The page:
“The discovery of the medicine was a continuation of difficulty which was like a seesaw. However, when I pass the difficulty, there is the pleasant feeling like after I exercise and sweat…. The discovery and development of statin were a huge gamble for me in achieving my dream. Thanks to my success with statins, the dream from my boyhood was realized and I received appreciation from a large number of people from all over the world. This is a source of immeasurable joy for me. During the development and research of statins, I had the opportunity to meet many outstanding scientists. Of these, I learned a great deal from three great scientists in particular: Konrad Bloch, Joseph Goldstein, and Michael Brown.”
In retrospect it seems clear – we didn’t know how to eradicate smallpox when we started. But this was not a negative. It was a characteristic of all unsolved problems. We are always faced with making sufficient decisions based on insufficient information. If we had waited until all the answers were available, the work on smallpox eradication would never have started – selecting the target helped develop the appropriate tools and strategy.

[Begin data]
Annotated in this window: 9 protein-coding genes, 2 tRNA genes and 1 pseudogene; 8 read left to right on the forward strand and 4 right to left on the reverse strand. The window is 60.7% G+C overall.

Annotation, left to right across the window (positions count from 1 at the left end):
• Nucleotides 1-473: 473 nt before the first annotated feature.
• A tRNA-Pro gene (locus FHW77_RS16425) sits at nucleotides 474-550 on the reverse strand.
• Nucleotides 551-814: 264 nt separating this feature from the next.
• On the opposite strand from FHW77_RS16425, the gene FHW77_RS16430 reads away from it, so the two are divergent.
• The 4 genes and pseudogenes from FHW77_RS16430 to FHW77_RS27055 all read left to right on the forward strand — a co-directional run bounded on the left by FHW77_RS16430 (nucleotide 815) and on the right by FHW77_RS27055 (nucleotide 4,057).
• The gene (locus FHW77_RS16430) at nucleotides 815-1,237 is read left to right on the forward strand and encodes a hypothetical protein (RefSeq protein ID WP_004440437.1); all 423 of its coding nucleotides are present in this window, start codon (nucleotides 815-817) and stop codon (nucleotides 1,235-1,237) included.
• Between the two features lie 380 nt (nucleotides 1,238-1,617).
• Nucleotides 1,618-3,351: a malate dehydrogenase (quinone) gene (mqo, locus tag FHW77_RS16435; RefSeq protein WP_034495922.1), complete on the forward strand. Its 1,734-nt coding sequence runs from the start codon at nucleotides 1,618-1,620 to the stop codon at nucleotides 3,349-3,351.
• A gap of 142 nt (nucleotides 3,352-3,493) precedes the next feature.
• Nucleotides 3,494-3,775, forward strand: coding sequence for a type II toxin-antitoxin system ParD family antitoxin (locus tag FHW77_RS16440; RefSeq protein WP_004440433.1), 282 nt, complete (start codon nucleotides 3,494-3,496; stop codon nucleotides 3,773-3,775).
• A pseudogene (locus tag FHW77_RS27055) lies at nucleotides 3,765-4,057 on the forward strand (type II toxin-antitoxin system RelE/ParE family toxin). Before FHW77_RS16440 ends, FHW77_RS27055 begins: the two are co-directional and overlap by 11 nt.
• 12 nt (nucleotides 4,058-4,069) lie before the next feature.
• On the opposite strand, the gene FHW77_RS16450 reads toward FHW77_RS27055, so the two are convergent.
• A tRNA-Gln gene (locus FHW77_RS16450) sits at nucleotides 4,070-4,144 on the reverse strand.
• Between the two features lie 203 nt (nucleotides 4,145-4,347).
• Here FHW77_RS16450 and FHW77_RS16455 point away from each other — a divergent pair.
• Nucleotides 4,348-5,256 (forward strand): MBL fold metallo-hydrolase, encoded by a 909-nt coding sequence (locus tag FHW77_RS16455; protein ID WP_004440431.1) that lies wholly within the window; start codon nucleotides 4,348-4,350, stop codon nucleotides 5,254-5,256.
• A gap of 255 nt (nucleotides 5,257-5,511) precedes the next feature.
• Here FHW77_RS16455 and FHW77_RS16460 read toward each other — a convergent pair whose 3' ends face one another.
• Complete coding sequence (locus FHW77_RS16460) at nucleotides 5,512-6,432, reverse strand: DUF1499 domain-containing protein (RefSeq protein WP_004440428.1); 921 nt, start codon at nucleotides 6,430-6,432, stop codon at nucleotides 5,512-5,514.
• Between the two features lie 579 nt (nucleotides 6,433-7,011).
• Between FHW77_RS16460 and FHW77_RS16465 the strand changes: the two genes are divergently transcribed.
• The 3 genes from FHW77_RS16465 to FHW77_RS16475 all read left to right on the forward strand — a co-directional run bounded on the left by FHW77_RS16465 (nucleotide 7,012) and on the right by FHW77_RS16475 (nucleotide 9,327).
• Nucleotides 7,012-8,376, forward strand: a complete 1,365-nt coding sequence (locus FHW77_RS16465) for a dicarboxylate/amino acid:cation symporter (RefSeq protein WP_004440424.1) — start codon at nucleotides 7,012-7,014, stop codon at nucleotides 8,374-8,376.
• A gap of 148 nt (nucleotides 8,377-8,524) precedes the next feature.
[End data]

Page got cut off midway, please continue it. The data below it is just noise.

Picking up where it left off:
I mouth the strange syllables of ten forgotten languages, letting my spirits fall, my youth pass. If this mood lasts, I shall by Heaven, throw it all to the four winds and go forth into the world like Faust, even if I have to bear his penalty.
After the fruitless testing of hundreds of various substances I must admit that it was not easy to discover a good contact insecticide. In the field of natural science only persistence and sustained hard work will produce results, and so I said to myself ‘Now, more than ever, must I continue with the search.’ This capacity I owe probably…to strict upbringing by my teacher, Professor Fichter, who taught us that in chemistry results can only be achieved by using the utmost patience.
“Sometimes I was too hungry to concentrate, and I could not hear a lecture. Also, sometimes I felt dizzy and crouched down in a hallway to keep from fainting.”
The school had a system the students called zwei, for second meal. Some students did not eat all of their allotted food, so around 8PM a drum would signal that leftovers were available. The drum set off a race to the cafeteria for the remaining food, which was given out on a first come-first served basis. Endo studied from 7PM to12PM every night, but he always had his chopsticks ready: